Marketing Isn't So Scary

Welcome back, today we’re going to talk a little bit about self marketing.

First of all, put your imposter syndrome on the back burner for a minute. This moment, right now, you are a professional artist whether you tricked everyone into thinking you are one or you tricked yourself into being one. There are so many ways to market and talk about yourself. It’s overwhelming how many options you have available and how to take care of it by yourself. I want to talk about some steps and quick practices in how to manage this part of the back end of your business. We’re going to cover good habits to build, where to talk about yourself, and how to really push your work to the next level with your audience.

Take a few deep breaths, we’re jumping into the deep end here.

When we hear marketing, the first thing that comes to mind for me is billboards and social media. You’re not going to need too much print advertising so don’t stress about that. Let’s talk about social media, where everyone has so much to say about it. If you’re an artist, there’s a handful of different social media websites you’ve used or looked at. Facebook, Instagram, Twitter, and TikTok are the top ones that I’m aware of right now. The how to market blogs and videos are inundated with contrary information; what hashtags to use or not to use them, best posting times, and the engagement. I’ve been working through social media, for almost a decade like a troll too big for the room smashing walls down and drooling on everything.

I’ve learned a few things along the way.

  • -post what makes you happy, talk about why it makes you happy.

  • -posting times vary depending on the audience. You’re best time might not be someone else's best time

  • -if you use lesser used hashtags that relate to what you specifically do, you’ll receive more genuine action with your posts with who you want to connect with.

  • -if you use high traffic tags, you’ll get seen more often but you won’t receive genuine engagement on your work.

  • -consistency is more important than quantity.

  • -you’re content doesn’t have to be top of the line quality at first, especially if that mindset is keeping you from getting started in the first place.

Decide on what you want to do, at least to get started. If you’re like me you don’t have much of a niche, but you probably have themes you want to illustrate or show. Find groups and communities, not of artists that do the same thing but of people who participate in those things. If you want to do ttrpg portraits, join a d&d group or ttrpg community. If you want to illustrate book covers, join a writing community. If you want to do pet portraits, draw a group that loves their dogs. With that said, lets talk about some don’ts that I’ve been seeing recently.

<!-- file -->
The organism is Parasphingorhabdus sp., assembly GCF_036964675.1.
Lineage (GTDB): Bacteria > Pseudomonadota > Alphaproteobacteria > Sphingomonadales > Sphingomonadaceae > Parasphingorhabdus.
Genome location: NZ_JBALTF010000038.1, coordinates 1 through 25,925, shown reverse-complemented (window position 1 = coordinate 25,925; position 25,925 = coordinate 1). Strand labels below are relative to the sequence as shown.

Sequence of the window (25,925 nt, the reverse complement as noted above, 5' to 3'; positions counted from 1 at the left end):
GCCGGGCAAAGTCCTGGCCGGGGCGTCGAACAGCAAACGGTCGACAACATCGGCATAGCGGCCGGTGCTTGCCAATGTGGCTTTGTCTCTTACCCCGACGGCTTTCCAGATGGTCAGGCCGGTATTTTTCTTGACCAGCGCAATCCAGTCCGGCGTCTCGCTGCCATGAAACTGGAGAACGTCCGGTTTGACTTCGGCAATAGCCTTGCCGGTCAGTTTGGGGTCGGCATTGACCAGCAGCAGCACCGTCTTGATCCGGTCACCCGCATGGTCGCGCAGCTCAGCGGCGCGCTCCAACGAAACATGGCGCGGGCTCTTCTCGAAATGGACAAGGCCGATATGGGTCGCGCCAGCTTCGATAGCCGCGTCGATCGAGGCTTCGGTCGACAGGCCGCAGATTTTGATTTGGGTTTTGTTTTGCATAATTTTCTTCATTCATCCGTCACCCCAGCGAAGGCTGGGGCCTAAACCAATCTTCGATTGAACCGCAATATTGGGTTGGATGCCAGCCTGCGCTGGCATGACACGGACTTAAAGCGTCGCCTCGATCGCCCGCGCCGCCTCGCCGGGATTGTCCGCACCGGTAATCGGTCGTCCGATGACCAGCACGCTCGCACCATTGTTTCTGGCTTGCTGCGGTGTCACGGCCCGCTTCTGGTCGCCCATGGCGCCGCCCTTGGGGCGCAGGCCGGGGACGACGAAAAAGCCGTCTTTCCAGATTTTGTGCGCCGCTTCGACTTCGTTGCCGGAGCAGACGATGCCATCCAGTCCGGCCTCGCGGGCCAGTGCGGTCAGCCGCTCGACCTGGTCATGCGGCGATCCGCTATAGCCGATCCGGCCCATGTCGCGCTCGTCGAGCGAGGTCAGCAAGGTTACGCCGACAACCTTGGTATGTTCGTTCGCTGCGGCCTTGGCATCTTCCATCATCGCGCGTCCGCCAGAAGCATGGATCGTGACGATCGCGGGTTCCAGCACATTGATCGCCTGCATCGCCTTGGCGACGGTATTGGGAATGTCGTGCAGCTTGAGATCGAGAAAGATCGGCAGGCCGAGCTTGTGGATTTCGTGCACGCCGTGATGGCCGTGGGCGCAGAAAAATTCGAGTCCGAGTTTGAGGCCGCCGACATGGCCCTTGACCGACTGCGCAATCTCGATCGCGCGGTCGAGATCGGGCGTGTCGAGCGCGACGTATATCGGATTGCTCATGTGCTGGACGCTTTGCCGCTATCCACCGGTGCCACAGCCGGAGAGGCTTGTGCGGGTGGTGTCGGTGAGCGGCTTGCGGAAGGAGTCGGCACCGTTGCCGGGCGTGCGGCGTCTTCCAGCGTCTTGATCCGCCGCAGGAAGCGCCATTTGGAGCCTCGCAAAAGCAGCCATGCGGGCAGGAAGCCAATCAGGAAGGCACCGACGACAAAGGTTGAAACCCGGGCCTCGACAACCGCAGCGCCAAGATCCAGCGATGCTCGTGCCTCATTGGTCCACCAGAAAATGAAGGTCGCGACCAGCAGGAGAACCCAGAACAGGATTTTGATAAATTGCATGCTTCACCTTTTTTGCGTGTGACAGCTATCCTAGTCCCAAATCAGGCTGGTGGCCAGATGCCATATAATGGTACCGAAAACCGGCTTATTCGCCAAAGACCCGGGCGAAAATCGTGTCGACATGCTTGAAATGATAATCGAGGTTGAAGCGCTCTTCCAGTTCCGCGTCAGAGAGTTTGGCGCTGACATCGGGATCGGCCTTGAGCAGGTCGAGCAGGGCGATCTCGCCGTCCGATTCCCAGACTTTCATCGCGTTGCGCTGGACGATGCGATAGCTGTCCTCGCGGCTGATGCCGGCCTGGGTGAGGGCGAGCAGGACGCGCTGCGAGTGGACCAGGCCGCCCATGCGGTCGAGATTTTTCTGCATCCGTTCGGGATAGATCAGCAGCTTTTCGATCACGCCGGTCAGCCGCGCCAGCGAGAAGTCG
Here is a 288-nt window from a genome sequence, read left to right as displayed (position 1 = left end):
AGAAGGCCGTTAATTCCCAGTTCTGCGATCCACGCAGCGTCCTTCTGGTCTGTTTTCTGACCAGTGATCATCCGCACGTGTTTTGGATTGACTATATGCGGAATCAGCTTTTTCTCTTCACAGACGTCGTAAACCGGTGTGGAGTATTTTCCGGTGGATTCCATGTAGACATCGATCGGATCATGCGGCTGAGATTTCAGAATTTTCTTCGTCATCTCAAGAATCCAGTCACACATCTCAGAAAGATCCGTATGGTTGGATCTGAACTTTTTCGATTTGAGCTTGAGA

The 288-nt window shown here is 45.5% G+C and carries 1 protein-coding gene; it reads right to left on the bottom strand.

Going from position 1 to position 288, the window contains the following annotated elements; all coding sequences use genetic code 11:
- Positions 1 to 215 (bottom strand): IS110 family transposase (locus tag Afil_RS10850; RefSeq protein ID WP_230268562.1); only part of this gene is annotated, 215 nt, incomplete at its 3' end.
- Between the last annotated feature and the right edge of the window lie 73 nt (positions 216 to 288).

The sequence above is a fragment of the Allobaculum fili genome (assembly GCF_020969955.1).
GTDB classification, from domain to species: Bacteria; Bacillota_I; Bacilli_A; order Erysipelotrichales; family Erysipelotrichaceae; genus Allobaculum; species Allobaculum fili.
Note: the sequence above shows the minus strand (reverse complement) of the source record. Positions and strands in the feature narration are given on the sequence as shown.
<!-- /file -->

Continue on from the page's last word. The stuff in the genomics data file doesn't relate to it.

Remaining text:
• Don’t send unsolicited messages with your socials or shop information, it’s pushy and rude.

  • Don’t push your content photos/videos/whatever to people who already follow you, it devalues the engagement they give you.

  • Don’t tag followers in your posts unless they have something directly to do with your content.

These things are a surefire way to make your following feel cheap and used. Don’t devalue the people that support you.

Instead provide value to your audience, there’s a lot of ways you can support and encourage them too. I used to think the above meant free items and giveaways at the turn of a hat, and I was wrong. You don’t need to spend money to support the audience and give them a worthwhile experience with your work. Here are some different ways you can do that

  • Share resources

  • Teach them something you learned

  • Comment on their posts, hype them up

  • Do shout outs

We’ll talk about contests and giveaways in a different blog post, so don’t stress about those right now.

If you’re ready for the next stage there’s a few more things you can add to that marketing to do list. Offer a freebie with purchase from your website, start a newsletter, offer subscription services, teach classes, post more frequently (while maintaining that consistency). Talk about everything you do when it comes to your art, your audience wants to know you and about your life. This creates emotional value in your posts, and with emotional value comes long term audience members that genuinely interact with your stuff.

That’s it for this week, fiends. Have a great rest of your week and I’ll see you here next time.

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